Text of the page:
High Wycombe, Buckinghamshire – All Saints’

Thursday 16 August 2019. We are in High Wycombe, having been to see Taming of the Shrew at Stratford last night, and off to see Evita at Regent’s Park Open Air Theatre later today. We went for a walk into the town. All Saints’ church was wonderful. It’s at SU865930 and has a website – http://www.allsaintshighwycombe.org/ . Proper, inclusive, grown-up Christianity, which includes heritage, music, arts and spirituality on its website. It opens its building with the Mustard Seed café – they were very welcoming indeed. Disabled access was very easy – loos too. I only had my phone on me, so I’m sorry these photos are not brilliant. Go and pay High Wycombe a visit!

William of Malmesbury writes that St Wulfstan, Bishop of Worcester, regularly passed through the town en route to London. He was licensed by the Bishop of Lincoln to consecrate a new church built by Smertlin, a wealthy resident whose land-holdings are mentioned in Domesday – 1087 has been suggested as the date (he is remembered in a statue – for All Saints they have a study afternoon looking at all their saints). In 1273 the Bishop of Lincoln offered an indulgence to those who helped rebuild the church, and much of the Norman work was replaced. The nave is huge. The chairs work  very well. I didn’t take a photo of the tables at the west end as there were too many people in the café. The tower is C16 and has a ring of 14 bells – that must be worth hearing.

You enter the church at the west end, then I worked my way round clockwise. The font is Victorian, and the light raises a rather boring Victorian font to something worth looking at (does the colour change with the liturgical season?). I can’t remember the significance of the elephant.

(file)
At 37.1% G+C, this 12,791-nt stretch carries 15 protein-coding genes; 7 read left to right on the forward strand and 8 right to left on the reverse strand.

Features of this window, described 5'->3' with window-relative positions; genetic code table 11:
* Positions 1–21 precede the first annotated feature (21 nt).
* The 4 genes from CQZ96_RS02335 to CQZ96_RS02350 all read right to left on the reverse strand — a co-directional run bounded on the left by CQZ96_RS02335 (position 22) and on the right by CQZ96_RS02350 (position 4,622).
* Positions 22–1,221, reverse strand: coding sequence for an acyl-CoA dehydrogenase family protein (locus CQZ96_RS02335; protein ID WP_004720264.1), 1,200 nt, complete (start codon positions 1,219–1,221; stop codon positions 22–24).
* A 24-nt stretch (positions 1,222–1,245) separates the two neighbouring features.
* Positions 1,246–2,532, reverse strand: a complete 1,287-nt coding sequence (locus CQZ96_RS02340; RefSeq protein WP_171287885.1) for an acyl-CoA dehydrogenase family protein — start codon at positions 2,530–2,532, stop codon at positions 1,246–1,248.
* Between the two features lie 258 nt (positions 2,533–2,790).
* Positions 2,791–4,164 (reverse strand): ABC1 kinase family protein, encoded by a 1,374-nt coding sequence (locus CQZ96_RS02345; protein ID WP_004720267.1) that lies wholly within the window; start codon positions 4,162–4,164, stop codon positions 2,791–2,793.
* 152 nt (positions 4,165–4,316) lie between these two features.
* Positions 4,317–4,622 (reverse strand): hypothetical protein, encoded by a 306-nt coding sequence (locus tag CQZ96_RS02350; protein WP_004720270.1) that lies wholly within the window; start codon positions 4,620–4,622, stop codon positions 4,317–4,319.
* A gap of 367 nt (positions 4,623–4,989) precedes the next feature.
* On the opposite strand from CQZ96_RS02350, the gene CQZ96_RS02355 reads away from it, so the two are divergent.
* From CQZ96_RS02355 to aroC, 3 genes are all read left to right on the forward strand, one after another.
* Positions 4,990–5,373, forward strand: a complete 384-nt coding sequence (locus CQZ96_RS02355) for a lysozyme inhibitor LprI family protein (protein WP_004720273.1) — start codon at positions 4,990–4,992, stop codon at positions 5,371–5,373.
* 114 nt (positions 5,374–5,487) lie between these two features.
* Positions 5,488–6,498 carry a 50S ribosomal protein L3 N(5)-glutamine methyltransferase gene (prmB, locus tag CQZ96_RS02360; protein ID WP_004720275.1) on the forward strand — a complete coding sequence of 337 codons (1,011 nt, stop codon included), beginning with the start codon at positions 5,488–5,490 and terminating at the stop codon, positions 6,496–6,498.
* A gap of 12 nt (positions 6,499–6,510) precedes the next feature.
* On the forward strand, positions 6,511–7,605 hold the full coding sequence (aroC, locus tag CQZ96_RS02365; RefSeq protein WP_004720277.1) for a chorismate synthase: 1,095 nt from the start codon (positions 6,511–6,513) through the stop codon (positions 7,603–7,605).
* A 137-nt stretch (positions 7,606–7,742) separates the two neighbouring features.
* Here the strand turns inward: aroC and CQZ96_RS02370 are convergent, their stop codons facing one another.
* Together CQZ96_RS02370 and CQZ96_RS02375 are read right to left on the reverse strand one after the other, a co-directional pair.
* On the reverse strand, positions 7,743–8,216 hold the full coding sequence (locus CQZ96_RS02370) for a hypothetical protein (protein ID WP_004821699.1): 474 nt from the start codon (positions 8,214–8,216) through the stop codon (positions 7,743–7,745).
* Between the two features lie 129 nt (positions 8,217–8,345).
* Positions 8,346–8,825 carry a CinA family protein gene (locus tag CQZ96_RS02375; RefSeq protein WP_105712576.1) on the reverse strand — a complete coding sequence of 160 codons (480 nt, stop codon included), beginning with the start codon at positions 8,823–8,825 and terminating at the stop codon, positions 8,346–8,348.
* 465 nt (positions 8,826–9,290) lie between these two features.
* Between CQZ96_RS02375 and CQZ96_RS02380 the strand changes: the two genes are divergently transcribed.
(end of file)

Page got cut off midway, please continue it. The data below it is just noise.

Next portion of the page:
The Parish Chest is C16. The memorial is to 2nd Lieut. Frederick Youens – he was posthumously awarded the Victoria Cross (I wonder if that did anything to soothe his mother’s grief?) – worth reading http://www.lightinfantry.me.uk/vcfyouens7.htm

The window was given by Dame Frances Dove in 1932, the first woman to be elected to the Borough Council in 1932. She was refused the mayoralty because of her gender, so had this window – featuring 32 famous women – installed in the church, just by the Mayor’s chair. That is the way to make a protest!

The organ is a Henry Willis of 1930, but now needs £350,000 to get it working properly again. Some lovely carving.

I walked up beside it in to the NE aisle to have a good look at the Shelburne Memorial by the Flemish sculptor Peter Scheemakers (1754) commemorating Henry Petty, first Earl of Shelburne, and his wife Arabella. When Henry died, his title lapsed because his six children and grandson, all shown on the memorial, had pre-deceased him. I like the books too.

There are other good memorials – how many words could they write about Philadelphia? – and in the window is glass commemorating the negotiations between William Petty (Prime Minister 1782-3) and Benjamin Franklin at the Treaty of Paris, which bought to an end the American War of Independence. The window was installed in 1990.

The South East chapel is rather nice, and I like the various memorials down the south side of the church. Note the memorial to Jacob Wheeler, a shoemaker who died in 1621.

I didn’t photo much of the stained glass, but I did like the colours in this one. It is also worth looking up to the roof of the Nave, and along the length of the church itself.

The Nave altar reredos was carved in 1922 as a memorial to the Town’s men who died in WW1. It was brought forward, along with the altar, in a re-ordering of 1993.

Having had a good explore, we patronised the café, used the facilities, smiled that the Christian name of the administrator is ‘Thistle’, and went and had a wander outside. Feeling very upbeat after a wonderful church visit, I was brought back down to earth by the sight of the homeless camp in the churchyard. Please don’t think I am criticising the church – I am not – but it makes me very angry that in rich C21 Britain we are OK with the number of homeless people in our Society.

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